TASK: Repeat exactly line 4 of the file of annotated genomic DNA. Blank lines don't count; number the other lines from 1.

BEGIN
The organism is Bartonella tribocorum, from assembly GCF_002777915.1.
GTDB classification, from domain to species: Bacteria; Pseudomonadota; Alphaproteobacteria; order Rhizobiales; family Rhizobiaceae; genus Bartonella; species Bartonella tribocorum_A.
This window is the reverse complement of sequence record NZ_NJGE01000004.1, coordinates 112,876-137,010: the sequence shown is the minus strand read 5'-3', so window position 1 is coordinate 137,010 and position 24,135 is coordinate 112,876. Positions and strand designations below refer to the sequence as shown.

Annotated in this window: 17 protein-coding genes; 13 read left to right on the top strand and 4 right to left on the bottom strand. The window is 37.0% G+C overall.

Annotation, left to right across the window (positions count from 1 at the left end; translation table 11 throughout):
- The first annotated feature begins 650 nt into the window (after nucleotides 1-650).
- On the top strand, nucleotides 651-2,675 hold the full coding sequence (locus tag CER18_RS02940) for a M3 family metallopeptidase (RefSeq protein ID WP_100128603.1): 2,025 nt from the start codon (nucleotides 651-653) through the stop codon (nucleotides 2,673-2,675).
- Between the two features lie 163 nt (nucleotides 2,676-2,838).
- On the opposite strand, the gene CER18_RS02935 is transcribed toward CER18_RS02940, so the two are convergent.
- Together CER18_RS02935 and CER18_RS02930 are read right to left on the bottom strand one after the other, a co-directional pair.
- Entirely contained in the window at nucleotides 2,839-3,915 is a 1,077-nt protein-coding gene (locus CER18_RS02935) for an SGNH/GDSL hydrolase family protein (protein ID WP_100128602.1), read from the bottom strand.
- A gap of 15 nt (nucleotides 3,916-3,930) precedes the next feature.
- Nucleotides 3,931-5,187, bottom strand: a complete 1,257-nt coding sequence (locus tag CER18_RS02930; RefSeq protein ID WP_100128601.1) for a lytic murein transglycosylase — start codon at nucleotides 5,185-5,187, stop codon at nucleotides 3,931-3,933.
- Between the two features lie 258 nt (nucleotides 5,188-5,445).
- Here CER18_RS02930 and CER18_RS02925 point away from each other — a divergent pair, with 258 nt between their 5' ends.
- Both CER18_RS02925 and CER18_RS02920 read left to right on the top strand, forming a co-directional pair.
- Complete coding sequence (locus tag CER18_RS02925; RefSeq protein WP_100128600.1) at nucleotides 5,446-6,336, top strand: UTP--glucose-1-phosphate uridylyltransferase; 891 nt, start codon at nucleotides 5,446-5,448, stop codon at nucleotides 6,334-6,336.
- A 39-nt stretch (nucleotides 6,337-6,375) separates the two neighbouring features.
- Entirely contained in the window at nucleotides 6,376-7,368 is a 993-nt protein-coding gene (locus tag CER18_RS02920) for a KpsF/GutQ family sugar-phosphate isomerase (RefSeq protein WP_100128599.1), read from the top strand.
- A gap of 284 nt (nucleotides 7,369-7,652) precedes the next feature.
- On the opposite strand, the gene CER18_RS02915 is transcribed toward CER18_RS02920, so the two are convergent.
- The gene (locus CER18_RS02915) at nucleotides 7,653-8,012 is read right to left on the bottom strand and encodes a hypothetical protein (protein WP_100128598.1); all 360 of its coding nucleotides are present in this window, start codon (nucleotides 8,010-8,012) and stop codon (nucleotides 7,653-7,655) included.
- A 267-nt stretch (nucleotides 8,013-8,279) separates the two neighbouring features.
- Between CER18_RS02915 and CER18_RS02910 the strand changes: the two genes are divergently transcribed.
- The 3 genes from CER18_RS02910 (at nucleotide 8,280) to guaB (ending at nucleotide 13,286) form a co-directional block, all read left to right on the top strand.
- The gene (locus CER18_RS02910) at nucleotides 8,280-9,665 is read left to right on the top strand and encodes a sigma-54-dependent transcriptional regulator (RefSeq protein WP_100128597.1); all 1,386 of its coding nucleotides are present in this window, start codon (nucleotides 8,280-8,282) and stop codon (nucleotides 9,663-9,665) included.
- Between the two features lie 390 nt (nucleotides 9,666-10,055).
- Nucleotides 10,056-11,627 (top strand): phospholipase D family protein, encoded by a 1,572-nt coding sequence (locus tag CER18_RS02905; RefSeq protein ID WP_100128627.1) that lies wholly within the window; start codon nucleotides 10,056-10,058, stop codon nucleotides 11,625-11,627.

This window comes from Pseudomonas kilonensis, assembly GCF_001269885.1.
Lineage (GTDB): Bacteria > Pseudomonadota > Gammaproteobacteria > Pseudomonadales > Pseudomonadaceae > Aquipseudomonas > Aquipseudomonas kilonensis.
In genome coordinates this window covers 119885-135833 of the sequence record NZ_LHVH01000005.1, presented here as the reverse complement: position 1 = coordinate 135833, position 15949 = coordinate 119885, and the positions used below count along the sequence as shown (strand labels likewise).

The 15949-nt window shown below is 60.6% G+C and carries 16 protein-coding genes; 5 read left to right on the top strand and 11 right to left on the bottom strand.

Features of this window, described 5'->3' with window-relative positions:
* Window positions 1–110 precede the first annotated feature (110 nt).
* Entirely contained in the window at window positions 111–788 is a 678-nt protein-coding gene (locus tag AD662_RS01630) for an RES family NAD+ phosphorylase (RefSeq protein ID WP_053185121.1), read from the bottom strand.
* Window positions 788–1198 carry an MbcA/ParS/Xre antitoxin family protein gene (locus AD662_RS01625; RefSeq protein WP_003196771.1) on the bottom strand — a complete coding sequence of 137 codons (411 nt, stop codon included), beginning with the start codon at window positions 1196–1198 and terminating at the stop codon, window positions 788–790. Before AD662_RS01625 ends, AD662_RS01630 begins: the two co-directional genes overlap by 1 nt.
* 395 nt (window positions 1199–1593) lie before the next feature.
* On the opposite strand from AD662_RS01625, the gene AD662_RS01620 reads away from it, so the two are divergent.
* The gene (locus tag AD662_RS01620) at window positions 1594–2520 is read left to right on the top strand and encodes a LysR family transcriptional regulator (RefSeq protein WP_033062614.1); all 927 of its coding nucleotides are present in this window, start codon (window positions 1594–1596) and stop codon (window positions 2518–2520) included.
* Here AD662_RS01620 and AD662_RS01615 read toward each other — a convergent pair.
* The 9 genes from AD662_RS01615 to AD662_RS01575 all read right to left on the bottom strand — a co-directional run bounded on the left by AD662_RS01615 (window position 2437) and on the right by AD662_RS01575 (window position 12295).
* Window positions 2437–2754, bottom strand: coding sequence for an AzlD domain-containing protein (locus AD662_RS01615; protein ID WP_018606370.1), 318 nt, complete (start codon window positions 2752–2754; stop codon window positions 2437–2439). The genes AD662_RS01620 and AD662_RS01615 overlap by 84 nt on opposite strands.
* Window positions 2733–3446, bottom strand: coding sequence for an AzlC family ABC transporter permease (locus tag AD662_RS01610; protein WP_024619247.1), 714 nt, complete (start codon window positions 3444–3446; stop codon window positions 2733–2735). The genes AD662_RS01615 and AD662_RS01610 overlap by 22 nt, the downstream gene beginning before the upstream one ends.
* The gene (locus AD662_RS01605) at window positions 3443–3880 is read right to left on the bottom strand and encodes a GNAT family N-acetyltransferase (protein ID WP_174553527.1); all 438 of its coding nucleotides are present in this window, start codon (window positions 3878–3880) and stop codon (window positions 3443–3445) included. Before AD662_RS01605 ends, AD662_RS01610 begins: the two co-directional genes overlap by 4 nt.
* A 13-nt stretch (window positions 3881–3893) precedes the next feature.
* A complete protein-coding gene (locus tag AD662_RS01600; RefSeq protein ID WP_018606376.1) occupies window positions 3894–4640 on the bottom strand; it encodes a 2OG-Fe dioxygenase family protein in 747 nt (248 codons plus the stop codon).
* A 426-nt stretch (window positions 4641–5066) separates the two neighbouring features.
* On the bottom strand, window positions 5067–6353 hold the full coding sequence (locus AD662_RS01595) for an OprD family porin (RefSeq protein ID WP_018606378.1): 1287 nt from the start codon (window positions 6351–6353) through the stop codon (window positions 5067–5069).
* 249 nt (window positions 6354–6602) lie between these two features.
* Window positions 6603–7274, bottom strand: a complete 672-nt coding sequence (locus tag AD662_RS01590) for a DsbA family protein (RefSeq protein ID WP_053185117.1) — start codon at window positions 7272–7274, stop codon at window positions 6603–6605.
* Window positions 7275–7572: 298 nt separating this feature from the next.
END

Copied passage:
Annotated in this window: 17 protein-coding genes; 13 read left to right on the top strand and 4 right to left on the bottom strand. The window is 37.0% G+C overall.